• Reply 8 of 36
    mac voyermac voyer Posts: 1,294member
    I guess I will have to be the bearer of bad newws. The Mac is the wrong platform for you. The headless machine you are seeking does not exist on the Mac platform. Period! Apple is unapologetic about their desktop offerings. They have been quite resistant to releasing that type of machine so I recoment you get a budget PC. I have no personal interest in selleing Apple's desktops to you.
  • Reply 9 of 36
    hmurchisonhmurchison Posts: 12,430member
    Mr Greer.



    At your budget it would make the most sense to build a Windows based computer. If you plan on coding and networking you're going to want to have access to both platforms anyways. $1000 isn't going to keep you very current on either platform but the money is probably best spent on a PC at that pricepoint. I would then look to augment the PC Desktop with a Mac iBook or Powerbook in the future. Best of both worlds.
  • Reply 10 of 36
    pbg4 dudepbg4 dude Posts: 1,611member
    I did all my CS coding on my PowerBook with no problems whatsoever.
  • Reply 11 of 36
    resres Posts: 711member
    Since you want a Mac and don't have the $$$ for a tower, I'd say get an iBook. With a student discount you can get the iBook for under $1000.



    Portables are very nice for school (you can take notes in class, take it to the library, etc.), I really which I had one when I went to college.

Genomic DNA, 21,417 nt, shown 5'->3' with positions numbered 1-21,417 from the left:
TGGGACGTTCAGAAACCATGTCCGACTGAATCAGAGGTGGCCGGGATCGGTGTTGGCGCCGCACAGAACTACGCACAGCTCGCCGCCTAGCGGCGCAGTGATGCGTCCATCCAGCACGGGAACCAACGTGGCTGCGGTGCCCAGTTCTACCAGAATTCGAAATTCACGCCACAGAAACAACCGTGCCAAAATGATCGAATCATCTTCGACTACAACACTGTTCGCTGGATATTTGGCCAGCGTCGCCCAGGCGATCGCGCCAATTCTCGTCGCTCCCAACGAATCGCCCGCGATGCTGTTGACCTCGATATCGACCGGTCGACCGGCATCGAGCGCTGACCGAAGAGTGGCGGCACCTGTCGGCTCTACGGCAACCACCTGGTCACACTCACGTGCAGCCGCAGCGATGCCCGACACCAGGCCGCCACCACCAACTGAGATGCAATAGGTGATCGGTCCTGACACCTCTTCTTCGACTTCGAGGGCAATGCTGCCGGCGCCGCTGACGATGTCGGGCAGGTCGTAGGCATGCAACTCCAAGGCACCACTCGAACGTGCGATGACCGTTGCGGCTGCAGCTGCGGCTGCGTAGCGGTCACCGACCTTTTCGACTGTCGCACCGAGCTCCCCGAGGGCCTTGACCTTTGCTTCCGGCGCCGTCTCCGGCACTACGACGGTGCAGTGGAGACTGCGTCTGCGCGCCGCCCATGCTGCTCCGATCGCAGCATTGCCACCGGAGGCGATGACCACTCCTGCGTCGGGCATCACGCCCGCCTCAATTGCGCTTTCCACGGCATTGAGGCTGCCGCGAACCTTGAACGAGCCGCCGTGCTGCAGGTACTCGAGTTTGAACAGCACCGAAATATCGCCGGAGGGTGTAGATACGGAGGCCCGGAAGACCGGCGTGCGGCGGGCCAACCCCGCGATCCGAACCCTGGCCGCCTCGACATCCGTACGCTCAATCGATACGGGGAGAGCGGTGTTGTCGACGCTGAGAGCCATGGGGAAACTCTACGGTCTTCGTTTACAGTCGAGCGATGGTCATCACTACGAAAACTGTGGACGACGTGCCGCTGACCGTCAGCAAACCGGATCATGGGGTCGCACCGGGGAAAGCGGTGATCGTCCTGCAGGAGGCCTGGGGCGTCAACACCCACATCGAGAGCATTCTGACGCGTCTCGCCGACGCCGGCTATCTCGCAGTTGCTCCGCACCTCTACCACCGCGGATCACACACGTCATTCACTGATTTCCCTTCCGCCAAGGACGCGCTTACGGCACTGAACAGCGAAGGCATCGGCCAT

• Reply 12 of 36
    a_greera_greer Posts: 4,594member
    Quote:

    Originally posted by Res

    Since you want a Mac and don't have the $$$ for a tower, I'd say get an iBook. With a student discount you can get the iBook for under $1000.



    Portables are very nice for school (you can take notes in class, take it to the library, etc.), I really which I had one when I went to college.




    sounds like a winner, I have used a 14 inch in the real world and it was great, but I haven't seen or used a 12 inch laptop outside of a brightly lighted showroom, and wonder if it looks differant in normal room light.



    basicly what I am asking is does a 12 inch laptop display appear as crisp bright and vivid outside of a showroom where every single element is designed to make the product look great?
  • Reply 13 of 36
    If you're going to be in college, wouldn't it make more sense to get an iBook, or refurb Powerook?
  • Reply 14 of 36
    a_greera_greer Posts: 4,594member
    Quote:

    Originally posted by psgamer0921

    If you're going to be in college, wouldn't it make more sense to get an iBook, or refurb Powerook?



    yes, but I have space for 2 desktops and usually desktops have a better price/performance ratio than laptops, but I may go laptop because being able to keep it with me, while not necessary, is nice.
  • Reply 15 of 36
    concordconcord Posts: 312member